Hillbilly Lit

A note fromUtne
‘s Editors: Last year, author
‘JT LeRoy’ was unmasked as a hoax. Purportedly an HIV-positive
former drug addict and male prostitute who had been sexually abused
as a child, LeRoy turned out to be a character played by two women.
His books had in fact been written by Laura Albert, a 40-year-old
San Francisco resident, and he was represented in public by
Savannah Knoop, the half-sister of Albert’s ex-partner. The author
of this story is an actress from West Virginia.

I first heard of JT LeRoy through a musician friend organizing a
reading of stories from JT’s new book, The Heart Is Deceitful
Above All Things
, at a hipster bookstore in Los Angeles in
2001. Since JT rarely traveled and was too pathologically shy to
read his own work in public, would I read an excerpt?

I knew very little of LeRoy’s work, but the more I heard about
the reclusive author the more intrigued I became. Part of the
allure was that LeRoy was from my home state of West Virginia. Most
of his writing was either about or set in the place where I grew up
(and often return to). I don’t meet many teenage hustlers from West
Virginia, at least not ones who are lighting the literary world on

I dove into JT’s first novel, the highly acclaimed
Sarah. It’s a Flannery O’Connor-style saga of a teenage
hillbilly prostitute, or ‘lot lizard,’ who services truckers at
truckstops. He’s forced to masquerade as a young girl by his
pimpin’ ho of a mother in the fashionably fucked up, postmodern
purgatory known as West Virginia. Hollywood was already buzzing
with word that Gus Van Sant (who specializes in the fashionably
fucked up) was slated to direct the feature film version.

I must admit, in the back of my mind I thought it would be nice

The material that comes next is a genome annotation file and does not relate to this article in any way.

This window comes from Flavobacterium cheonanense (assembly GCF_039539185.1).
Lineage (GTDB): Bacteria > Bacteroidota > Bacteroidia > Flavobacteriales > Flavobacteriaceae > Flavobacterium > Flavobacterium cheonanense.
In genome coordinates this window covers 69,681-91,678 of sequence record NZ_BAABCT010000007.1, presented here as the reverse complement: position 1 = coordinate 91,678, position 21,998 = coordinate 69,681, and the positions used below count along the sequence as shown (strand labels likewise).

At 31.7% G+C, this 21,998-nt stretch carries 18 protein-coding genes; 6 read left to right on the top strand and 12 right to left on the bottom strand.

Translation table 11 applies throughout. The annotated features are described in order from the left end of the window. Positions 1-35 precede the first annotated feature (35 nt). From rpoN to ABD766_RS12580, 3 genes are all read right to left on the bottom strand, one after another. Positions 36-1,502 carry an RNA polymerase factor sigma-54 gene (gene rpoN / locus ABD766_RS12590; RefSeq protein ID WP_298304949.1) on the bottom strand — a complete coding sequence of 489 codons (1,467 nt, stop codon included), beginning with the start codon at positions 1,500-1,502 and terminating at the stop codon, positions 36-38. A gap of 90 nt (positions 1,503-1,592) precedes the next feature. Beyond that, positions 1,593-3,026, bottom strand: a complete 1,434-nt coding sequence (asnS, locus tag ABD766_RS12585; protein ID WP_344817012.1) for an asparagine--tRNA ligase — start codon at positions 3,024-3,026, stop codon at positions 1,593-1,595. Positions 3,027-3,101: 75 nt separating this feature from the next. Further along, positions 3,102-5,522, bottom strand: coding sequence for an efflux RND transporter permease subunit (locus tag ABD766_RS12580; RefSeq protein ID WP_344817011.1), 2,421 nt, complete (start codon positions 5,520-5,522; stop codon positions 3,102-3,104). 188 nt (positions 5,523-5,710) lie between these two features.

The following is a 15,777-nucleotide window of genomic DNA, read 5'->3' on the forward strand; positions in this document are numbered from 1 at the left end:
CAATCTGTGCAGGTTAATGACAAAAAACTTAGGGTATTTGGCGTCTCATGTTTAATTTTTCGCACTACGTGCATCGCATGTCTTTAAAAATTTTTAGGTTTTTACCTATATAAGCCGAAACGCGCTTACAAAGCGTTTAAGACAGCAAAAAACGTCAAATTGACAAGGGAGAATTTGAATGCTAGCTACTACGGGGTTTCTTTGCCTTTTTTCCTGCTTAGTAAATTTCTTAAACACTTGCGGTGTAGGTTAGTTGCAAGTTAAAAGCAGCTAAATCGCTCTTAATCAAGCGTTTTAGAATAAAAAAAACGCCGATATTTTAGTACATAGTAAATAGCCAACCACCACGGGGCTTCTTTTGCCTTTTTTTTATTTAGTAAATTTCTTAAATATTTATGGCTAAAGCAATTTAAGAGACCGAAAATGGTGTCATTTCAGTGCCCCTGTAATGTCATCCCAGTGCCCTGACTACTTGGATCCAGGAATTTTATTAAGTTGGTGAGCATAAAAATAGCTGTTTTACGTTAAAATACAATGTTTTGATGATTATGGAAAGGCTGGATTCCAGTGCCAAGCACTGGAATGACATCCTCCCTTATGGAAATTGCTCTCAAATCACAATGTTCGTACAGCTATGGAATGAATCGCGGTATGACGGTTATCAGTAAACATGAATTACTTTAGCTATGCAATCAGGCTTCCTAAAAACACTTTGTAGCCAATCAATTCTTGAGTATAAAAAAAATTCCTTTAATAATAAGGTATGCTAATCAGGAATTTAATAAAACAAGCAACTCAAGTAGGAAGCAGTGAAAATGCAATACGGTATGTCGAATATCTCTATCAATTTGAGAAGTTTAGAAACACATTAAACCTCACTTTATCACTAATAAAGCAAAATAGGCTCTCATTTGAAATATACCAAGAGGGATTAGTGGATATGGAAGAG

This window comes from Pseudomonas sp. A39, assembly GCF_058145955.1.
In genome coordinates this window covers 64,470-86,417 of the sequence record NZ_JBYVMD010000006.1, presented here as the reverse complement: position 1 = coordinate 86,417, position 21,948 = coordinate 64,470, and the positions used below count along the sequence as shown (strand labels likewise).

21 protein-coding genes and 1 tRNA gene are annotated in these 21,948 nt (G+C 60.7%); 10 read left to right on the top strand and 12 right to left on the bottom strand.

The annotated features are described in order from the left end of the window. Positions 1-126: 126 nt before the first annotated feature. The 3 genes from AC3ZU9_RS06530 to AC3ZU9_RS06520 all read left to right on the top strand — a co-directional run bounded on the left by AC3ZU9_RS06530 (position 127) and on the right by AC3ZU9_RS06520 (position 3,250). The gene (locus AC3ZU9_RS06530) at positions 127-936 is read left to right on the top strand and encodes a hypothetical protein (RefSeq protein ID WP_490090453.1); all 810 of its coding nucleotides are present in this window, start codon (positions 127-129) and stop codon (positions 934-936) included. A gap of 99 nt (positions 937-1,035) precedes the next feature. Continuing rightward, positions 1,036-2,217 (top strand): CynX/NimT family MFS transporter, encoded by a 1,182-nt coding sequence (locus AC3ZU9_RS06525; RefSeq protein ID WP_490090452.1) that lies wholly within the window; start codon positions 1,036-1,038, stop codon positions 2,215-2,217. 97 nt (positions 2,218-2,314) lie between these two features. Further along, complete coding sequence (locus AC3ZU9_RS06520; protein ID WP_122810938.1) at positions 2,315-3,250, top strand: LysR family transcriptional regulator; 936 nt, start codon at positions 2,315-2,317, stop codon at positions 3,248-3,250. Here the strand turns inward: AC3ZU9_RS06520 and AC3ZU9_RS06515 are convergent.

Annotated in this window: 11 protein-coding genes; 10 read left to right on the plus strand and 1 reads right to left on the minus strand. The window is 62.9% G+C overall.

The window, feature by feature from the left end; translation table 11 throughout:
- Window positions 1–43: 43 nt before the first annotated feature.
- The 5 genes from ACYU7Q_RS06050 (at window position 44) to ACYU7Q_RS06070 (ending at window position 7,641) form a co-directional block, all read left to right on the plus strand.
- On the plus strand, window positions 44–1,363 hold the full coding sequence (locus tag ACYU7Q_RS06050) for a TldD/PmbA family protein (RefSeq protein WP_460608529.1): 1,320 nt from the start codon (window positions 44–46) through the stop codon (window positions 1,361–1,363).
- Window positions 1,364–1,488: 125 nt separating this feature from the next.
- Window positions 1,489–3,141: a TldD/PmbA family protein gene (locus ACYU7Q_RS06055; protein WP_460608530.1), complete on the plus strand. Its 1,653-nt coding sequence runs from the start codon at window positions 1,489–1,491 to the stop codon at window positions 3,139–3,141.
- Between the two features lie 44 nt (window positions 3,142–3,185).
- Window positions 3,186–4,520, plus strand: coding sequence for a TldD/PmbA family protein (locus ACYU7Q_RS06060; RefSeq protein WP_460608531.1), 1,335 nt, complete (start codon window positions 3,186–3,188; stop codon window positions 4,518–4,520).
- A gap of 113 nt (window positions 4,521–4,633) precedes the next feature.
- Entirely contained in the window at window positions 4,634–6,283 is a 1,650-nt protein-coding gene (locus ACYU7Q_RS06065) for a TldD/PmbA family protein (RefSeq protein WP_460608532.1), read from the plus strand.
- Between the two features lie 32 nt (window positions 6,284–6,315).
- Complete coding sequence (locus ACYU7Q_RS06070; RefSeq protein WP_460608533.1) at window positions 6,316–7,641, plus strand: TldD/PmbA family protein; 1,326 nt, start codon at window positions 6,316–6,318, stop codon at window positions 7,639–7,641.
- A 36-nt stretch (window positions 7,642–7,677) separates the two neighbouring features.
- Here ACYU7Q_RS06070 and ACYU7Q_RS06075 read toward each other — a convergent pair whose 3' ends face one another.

to try to get a part in the movie. I always dreamed of playing a
hooker with a heart of coal.

Sarah was surrealistically tweaked yet seemed a bit
far-fetched to me. While I never knew any teenage prostitutes when
I was growing up in West Virginia, I did hang out with some pretty
wild folks in high school in Charleston. Back in the ’70s, if you
smoked you were automatically part of a club that crossed economic
barriers. We all stood side by side in the George Washington High
School smoking area. And if you smoked pot, well, then, those
barriers were completely obliterated.

I’d seen the tapes of Jesco White, the ‘Dancin’ Outlaw’ of Boone
County, that circulated around Hollywood some years back, among the
same kind of folks who would later be titillated by JT’s
transgressions. So, heck, wasn’t anything possible in the
place that also brought the world Hasil Adkins and the Amazing

JT’s mom, Sarah, was probably the worst mother ever to have
birthed a baby outside of a Charles Dickens novel. I don’t think
I’ve read anything that made me want more to rescue a young child
from his primary caregiver than JT’s awful tale of abuse. I think
it was this instinct to mother the poor little hillbilly waif that
sucked a lot of people in.

I was impressed that this severely damaged child had managed to
put two words together, let alone write a novel! And I was outraged
at what his mother had done to him. I wanted to help in any way I

JT was excited I was doing the reading. And I was anxious to
meet him. But you didn’t meet JT. You could, however, e-mail him.
Which I did. At the beginning there was no reason to believe JT
wasn’t who he said he was. He even wrote back in hillbilly

At the time, I was doing reshoots of Panic Room with
Jodie Foster. JT seemed obsessed with the actress, especially Jodie
Foster as a child prostitute in Taxi Driver. Looking back,
perhaps it was that movie that informed the JT character the most.
I also wonder if the deceiver studied Foster’s West Virginia accent
in The Silence of the Lambs before doing an interview with
Terry Gross on the National Public Radio show Fresh Air. A
not wholly convincing accent, but then again, the poor child had
been dragged all over the place-how could one expect him to have a
consistent accent?

I ended up getting The Heart Is Deceitful to Jodie
Foster, telling her it was ‘Southern Gothic in nature, with what
seems like more than a little magical realism. Not nearly as good